Fast food chains are serving up kids meals dangerously high in salt, according to new research by the World Action on Salt and Health.
The study, which examined fast food in 37 countries, also found the amount of salt in kids meals varies widely around the world.
It found eight out of 10 meals had more than one gram of salt, which is more than the recommended serving in one sitting for a child between 4 and 6.
A KFC kids’ meal in Costa Rica contained 18 teaspoons more salt than in the UK.
‘On a more positive note it is good to see that the children’s turkey sub sold by Subway contains the same level of salt as the lowest in the world, although nearly a gram of salt is still too high’.
In South Africa the saltiest children’s meal turned out to be a KFC kiddie’s burger and chips. The corresponding meal in Turkey, the highest, had 2.4g of salt.
The biggest offenders in Australia were KFC’s popcorn chicken and fries with 1.86 grams of salt – more than twice the salt as the same meal in the UK. That same meal sold in the United Kingdom, though, contains 0.9 grams of salt.
“This is leading to hypertension, diabetes, high cholesterol and obesity, and that’s driving premature death and disability and health care costs”.
WASH said that other countries should learn from the UK’s successful salt reduction programme, which has set clear targets for the food industry to achieve, to gradually reduce salt added to processed food.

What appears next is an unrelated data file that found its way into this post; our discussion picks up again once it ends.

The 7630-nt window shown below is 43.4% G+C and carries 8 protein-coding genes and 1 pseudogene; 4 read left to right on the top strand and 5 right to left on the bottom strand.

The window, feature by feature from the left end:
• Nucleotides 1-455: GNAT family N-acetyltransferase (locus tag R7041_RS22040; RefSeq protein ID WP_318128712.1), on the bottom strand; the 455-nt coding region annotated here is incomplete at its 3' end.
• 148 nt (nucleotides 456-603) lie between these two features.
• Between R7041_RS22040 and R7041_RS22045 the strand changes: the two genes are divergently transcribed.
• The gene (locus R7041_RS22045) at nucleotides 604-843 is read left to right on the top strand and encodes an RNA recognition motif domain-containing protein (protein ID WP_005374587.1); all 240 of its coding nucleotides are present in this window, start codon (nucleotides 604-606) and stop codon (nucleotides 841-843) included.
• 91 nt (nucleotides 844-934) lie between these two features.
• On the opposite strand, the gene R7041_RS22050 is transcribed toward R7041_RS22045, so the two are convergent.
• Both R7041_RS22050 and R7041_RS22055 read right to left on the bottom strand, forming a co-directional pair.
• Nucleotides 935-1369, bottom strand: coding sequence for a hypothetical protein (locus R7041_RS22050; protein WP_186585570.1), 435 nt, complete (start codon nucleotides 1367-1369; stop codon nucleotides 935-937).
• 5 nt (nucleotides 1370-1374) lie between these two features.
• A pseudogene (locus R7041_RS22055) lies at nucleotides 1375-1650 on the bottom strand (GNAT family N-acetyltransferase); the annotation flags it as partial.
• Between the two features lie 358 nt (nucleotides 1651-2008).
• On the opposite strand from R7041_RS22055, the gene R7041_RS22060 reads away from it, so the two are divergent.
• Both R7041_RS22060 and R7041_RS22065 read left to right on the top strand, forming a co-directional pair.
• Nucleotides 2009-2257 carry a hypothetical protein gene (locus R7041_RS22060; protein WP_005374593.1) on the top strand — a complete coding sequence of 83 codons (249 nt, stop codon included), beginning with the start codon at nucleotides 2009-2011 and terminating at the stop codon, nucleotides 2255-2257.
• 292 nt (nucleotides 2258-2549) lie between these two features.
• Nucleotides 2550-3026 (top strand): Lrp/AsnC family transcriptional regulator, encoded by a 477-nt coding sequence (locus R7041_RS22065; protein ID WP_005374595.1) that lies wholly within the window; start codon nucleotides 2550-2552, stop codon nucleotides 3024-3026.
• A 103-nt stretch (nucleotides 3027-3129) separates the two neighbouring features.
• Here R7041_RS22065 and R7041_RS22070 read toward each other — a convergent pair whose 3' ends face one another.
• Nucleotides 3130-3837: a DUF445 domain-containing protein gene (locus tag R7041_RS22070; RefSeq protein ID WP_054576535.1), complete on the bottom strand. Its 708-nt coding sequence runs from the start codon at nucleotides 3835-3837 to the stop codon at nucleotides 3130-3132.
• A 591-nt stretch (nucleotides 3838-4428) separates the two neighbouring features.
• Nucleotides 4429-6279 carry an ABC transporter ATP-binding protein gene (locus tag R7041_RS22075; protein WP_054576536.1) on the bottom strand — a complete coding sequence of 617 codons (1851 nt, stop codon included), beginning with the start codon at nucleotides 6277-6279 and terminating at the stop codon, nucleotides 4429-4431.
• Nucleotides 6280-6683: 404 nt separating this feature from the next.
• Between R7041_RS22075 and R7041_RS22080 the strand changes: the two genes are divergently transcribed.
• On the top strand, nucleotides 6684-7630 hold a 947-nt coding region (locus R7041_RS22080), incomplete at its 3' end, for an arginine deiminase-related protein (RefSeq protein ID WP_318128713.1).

KFC said it has also been committed to reformulating a number of its products and ingredients to reduce the salt content in its food worldwide. Food makers have been allowed to take a slow approach so that consumers don’t notice the difference in taste as the salt content drops. These include heightened chances of heart failure, increased blood pressure, and stroke.
Salt intake has fallen in the UK by 15 per cent between 2001 and 2011, which has prevented thousands of strokes and heart attacks.
“At the last minute, in 2011, the government basically said it was going to be entirely voluntary, without any monitoring or oversight”.